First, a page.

On 1 June 2020, the NSW Court of Appeal controversially upheld the Supreme Court’s decision that media companies with Facebook pages could be held legally responsible for the defamatory comments made by third party users on their posts. Major Australian media corporations are now considering seeking to appeal this decision to the High Court of Australia, arguing that the decision is completely out of touch with the digital age. Nonetheless, the decision means, at least for now, that businesses must vigilantly moderate the comments on their social media pages.
On 25 July 2019, the Supreme Court of NSW found that businesses could be liable for the defamatory comments posted by users on their Facebook pages. This decision was appealed by a number of news corporations, including News Corp, Fairfax Media and Sky News, to the NSW Court of Appeal (together, ‘Media Applicants’).
On 1 June 2020, the Court of Appeal handed down a judgment in favour of the Respondent Dylan Voller in Fairfax Media Publications; Nationwide News Pty Ltd; Australian News Channel Pty Ltd v Voller  NSWCA 102.
The Media Applicants are now considering a challenge to the High Court of Australia, arguing that the decision showed that ‘Australian defamation law is completely out of step with the realities of publishing in the digital age’ and are calling for ‘urgent law reform’ in defamation law.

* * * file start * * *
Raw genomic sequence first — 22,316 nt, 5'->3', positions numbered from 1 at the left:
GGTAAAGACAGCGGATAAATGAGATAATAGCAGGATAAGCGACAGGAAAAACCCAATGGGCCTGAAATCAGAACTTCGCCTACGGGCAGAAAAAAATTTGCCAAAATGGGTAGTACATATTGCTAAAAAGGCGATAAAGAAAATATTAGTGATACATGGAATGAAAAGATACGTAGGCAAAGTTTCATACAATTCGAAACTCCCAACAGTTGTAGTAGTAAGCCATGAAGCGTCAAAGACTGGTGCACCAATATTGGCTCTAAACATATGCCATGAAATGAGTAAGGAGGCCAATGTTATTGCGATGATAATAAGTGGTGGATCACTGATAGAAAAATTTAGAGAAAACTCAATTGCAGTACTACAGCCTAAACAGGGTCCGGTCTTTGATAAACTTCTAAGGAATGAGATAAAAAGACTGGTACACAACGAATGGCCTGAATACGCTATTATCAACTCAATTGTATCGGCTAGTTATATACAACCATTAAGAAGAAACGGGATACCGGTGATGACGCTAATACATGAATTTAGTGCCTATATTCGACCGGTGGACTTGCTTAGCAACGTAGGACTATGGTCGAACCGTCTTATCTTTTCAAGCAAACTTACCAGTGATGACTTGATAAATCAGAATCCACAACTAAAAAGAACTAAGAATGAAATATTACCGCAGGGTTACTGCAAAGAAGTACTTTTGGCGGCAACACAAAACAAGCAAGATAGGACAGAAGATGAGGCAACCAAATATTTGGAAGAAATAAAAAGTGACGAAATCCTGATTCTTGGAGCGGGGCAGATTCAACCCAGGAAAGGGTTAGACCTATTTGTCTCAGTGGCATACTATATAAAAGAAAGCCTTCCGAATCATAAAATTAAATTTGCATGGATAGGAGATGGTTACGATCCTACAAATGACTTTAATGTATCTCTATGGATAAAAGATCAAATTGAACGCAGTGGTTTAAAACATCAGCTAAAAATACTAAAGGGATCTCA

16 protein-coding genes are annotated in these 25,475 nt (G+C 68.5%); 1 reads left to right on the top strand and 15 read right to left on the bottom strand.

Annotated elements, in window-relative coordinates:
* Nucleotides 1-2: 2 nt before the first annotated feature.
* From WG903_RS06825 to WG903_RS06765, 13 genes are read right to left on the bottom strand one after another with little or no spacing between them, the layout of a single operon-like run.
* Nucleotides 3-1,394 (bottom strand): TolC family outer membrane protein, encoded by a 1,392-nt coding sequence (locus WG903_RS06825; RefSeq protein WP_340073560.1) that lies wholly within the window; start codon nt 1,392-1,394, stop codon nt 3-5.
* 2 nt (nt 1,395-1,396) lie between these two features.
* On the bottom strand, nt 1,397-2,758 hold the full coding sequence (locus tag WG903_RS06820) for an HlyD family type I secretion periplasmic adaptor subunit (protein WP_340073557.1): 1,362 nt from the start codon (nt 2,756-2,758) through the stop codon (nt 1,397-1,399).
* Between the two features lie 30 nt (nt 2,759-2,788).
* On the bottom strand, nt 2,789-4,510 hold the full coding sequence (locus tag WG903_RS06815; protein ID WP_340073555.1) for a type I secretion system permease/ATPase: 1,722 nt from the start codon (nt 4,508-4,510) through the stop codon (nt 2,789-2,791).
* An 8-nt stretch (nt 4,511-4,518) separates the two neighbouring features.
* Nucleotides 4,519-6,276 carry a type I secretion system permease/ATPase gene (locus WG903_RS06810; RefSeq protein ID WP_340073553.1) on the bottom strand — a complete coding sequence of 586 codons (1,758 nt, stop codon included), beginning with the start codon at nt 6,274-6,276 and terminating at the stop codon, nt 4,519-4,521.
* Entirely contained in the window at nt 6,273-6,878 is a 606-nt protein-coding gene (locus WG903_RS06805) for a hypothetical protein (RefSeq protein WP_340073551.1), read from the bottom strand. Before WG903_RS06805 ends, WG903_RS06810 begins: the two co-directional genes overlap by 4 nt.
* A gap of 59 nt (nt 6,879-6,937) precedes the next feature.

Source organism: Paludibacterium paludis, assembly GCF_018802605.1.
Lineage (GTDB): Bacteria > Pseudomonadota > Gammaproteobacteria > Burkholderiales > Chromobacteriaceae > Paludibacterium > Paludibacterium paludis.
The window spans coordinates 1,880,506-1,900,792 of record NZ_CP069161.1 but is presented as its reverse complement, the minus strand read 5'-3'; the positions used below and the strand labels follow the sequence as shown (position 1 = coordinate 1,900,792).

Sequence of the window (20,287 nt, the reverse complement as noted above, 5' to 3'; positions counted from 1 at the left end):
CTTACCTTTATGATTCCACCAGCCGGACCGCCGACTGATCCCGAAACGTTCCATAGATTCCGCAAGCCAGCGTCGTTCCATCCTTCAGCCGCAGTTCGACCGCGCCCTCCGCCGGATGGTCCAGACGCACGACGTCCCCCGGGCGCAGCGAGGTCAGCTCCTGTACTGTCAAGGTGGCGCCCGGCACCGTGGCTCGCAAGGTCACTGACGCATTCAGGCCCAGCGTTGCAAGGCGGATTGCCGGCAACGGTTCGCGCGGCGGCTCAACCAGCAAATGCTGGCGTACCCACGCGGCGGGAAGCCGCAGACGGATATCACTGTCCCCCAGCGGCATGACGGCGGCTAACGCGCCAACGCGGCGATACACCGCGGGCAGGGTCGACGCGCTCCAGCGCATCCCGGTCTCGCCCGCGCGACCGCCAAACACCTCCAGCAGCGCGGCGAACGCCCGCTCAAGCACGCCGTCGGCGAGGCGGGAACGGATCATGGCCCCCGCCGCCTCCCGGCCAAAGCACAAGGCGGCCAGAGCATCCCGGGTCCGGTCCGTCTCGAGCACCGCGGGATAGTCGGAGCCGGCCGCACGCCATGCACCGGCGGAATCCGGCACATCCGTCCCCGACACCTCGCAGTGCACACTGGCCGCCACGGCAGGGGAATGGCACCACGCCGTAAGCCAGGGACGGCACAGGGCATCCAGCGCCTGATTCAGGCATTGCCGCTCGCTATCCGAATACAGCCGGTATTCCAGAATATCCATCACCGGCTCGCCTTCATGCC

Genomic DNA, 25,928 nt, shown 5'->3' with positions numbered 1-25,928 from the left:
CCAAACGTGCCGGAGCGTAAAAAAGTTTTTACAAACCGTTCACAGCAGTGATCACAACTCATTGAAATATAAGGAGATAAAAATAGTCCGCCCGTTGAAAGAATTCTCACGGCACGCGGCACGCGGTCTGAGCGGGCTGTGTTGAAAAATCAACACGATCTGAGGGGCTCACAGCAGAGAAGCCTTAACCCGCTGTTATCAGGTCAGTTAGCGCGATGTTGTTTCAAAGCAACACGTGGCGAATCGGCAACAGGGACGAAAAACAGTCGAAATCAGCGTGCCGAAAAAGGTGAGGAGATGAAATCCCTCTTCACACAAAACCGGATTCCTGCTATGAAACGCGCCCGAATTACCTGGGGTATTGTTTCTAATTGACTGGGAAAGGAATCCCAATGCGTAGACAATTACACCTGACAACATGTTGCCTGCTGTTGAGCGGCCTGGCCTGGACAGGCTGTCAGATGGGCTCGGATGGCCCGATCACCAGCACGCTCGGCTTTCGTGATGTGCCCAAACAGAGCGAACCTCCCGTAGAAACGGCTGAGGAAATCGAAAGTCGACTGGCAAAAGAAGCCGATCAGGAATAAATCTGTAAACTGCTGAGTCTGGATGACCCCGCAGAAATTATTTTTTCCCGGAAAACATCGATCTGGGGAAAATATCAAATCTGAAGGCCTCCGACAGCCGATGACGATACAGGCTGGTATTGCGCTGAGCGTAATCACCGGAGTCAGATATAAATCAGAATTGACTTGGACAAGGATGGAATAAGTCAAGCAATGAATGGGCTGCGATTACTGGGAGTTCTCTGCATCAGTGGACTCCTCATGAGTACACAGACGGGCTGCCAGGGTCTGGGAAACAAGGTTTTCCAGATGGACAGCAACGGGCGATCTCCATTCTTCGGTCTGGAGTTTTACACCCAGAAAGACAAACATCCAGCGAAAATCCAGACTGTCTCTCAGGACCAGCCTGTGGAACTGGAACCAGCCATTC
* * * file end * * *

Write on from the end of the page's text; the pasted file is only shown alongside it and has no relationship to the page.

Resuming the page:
Dylan Voller gained significant media attention in 2016 when images of the then 17-year-old Indigenous man, strapped to a mechanical restraint chair wearing a spit hood at the Don Dale Youth Detention Centre, were widely circulated on various social media platforms. The disturbing images later sparked the Royal Commission into the Protection and Detention of Children in the Northern Territory.
Voller, now 23, successfully brought a defamation claim against Australian media companies News Corp, Fairfax Media and Sky News with respect to comments made by users on the their public Facebook pages.
On 1 June 2020, Justices John Basten, Anthony Meagher, and Acting Justice Carolyn Simpson dismissed the Media Applicants’ appeal of the NSW Supreme Court decision.
The primary issue of the appeal was whether the Applicants (the media corporations) published the posts. The tort of defamation is largely regulated by statute in NSW under the Defamation Act 2005 (NSW) (‘Act’). The Act contains no express definition of ‘publication’, so its meaning is ascertained by established principles of common law. Section 4 of the Act states that these principles apply to the internet and forms of electronic communication; consequently, their Honours found that the Act is to be read ‘as embracing publication by means of electronic communication, including the internet.’
Basten J found that the media corporations were deemed ‘publishers’ of the content on the basis of two reasons:
This meant that the media outlets were deemed to be ‘instrumental’ in ‘bringing about the publication of defamatory matter’.
Basten, Meagher and Simpson JJ consequently found that the media outlets were deemed ‘publishers’ of the alleged defamatory content for the purposes of the Act. The practical effect of characterising media corporations as ‘publishers’ of third-party comments on their Facebook pages means that media corporations may be held liable for defamatory comments made by such third parties.